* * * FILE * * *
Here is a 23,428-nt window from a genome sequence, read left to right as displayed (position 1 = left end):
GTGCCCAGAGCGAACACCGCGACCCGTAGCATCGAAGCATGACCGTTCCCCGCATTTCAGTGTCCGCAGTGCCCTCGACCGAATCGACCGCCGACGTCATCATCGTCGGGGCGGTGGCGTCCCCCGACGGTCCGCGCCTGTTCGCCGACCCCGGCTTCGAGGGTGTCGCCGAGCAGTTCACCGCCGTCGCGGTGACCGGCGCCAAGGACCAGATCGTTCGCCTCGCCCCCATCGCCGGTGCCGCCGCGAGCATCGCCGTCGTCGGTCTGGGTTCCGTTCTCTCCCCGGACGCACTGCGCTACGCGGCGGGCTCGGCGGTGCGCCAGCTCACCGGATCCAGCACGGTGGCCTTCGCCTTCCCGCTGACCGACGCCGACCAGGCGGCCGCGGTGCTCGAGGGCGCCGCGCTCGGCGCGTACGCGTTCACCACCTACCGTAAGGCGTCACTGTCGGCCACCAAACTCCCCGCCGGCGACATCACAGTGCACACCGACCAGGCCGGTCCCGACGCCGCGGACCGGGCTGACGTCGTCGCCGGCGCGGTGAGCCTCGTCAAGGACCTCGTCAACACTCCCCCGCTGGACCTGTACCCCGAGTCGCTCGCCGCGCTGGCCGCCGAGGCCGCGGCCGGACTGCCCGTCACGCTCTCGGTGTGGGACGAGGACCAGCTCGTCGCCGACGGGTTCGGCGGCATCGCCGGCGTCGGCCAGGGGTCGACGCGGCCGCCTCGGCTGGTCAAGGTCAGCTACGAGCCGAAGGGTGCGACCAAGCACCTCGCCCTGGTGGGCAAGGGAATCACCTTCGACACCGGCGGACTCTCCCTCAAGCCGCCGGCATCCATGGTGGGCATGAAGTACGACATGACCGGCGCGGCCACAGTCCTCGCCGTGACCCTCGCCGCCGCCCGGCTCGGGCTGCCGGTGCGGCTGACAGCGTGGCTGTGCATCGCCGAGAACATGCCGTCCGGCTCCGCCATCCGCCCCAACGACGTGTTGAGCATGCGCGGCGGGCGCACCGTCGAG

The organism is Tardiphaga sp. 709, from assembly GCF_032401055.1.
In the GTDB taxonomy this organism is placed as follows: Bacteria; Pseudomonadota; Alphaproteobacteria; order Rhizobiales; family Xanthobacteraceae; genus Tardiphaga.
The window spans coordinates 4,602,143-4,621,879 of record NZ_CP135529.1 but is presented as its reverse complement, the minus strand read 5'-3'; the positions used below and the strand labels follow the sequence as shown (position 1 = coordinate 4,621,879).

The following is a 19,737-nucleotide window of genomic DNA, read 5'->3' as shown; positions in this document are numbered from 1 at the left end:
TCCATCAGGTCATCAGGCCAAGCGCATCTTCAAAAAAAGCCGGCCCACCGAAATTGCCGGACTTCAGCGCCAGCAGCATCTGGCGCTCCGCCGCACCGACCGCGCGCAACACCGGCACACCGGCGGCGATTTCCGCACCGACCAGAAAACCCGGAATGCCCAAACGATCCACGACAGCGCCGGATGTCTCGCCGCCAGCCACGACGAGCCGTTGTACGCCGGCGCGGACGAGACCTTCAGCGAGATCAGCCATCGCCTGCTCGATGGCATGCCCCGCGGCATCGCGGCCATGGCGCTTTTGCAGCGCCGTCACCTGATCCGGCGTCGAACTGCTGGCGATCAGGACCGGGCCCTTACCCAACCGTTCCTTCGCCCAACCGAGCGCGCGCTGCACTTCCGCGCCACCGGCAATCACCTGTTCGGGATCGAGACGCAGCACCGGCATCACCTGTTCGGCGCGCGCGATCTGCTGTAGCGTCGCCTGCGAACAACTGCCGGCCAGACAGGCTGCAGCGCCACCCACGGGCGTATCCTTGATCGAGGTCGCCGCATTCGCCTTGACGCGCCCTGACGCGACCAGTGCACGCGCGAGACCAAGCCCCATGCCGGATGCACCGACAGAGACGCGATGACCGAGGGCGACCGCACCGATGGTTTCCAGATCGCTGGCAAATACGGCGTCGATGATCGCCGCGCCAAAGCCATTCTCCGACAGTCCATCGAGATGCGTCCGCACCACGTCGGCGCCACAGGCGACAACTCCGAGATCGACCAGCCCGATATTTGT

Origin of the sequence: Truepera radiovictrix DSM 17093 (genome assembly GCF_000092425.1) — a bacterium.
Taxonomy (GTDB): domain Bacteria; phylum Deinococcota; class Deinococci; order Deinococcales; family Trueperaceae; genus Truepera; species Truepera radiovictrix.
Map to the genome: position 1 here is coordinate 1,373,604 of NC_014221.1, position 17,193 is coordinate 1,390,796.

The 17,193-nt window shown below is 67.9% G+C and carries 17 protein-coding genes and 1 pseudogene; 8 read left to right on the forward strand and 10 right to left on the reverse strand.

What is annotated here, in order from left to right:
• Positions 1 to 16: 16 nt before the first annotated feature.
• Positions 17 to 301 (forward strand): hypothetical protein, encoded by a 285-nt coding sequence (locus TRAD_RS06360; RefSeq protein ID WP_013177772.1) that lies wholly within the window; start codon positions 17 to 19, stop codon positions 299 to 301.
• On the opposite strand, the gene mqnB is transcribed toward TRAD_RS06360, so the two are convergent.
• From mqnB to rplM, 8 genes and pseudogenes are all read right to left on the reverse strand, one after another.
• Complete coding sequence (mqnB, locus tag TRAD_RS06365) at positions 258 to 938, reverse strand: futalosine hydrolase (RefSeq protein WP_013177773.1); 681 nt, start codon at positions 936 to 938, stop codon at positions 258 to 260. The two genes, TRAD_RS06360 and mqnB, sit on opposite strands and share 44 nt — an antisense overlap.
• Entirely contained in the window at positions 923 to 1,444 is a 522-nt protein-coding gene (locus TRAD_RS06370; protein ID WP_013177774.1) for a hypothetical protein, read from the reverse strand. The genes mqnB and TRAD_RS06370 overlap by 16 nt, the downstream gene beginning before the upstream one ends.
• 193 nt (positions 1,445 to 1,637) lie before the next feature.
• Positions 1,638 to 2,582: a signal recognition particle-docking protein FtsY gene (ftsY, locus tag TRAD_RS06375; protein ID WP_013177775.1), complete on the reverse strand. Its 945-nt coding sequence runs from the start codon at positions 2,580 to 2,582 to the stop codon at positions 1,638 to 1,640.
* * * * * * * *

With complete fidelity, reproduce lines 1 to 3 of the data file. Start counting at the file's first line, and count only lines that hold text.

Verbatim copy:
Here is a 23,428-nt window from a genome sequence, read left to right as displayed (position 1 = left end):
GTGCCCAGAGCGAACACCGCGACCCGTAGCATCGAAGCATGACCGTTCCCCGCATTTCAGTGTCCGCAGTGCCCTCGACCGAATCGACCGCCGACGTCATCATCGTCGGGGCGGTGGCGTCCCCCGACGGTCCGCGCCTGTTCGCCGACCCCGGCTTCGAGGGTGTCGCCGAGCAGTTCACCGCCGTCGCGGTGACCGGCGCCAAGGACCAGATCGTTCGCCTCGCCCCCATCGCCGGTGCCGCCGCGAGCATCGCCGTCGTCGGTCTGGGTTCCGTTCTCTCCCCGGACGCACTGCGCTACGCGGCGGGCTCGGCGGTGCGCCAGCTCACCGGATCCAGCACGGTGGCCTTCGCCTTCCCGCTGACCGACGCCGACCAGGCGGCCGCGGTGCTCGAGGGCGCCGCGCTCGGCGCGTACGCGTTCACCACCTACCGTAAGGCGTCACTGTCGGCCACCAAACTCCCCGCCGGCGACATCACAGTGCACACCGACCAGGCCGGTCCCGACGCCGCGGACCGGGCTGACGTCGTCGCCGGCGCGGTGAGCCTCGTCAAGGACCTCGTCAACACTCCCCCGCTGGACCTGTACCCCGAGTCGCTCGCCGCGCTGGCCGCCGAGGCCGCGGCCGGACTGCCCGTCACGCTCTCGGTGTGGGACGAGGACCAGCTCGTCGCCGACGGGTTCGGCGGCATCGCCGGCGTCGGCCAGGGGTCGACGCGGCCGCCTCGGCTGGTCAAGGTCAGCTACGAGCCGAAGGGTGCGACCAAGCACCTCGCCCTGGTGGGCAAGGGAATCACCTTCGACACCGGCGGACTCTCCCTCAAGCCGCCGGCATCCATGGTGGGCATGAAGTACGACATGACCGGCGCGGCCACAGTCCTCGCCGTGACCCTCGCCGCCGCCCGGCTCGGGCTGCCGGTGCGGCTGACAGCGTGGCTGTGCATCGCCGAGAACATGCCGTCCGGCTCCGCCATCCGCCCCAACGACGTGTTGAGCATGCGCGGCGGGCGCACCGTCGAG

The organism is Tardiphaga sp. 709, from assembly GCF_032401055.1.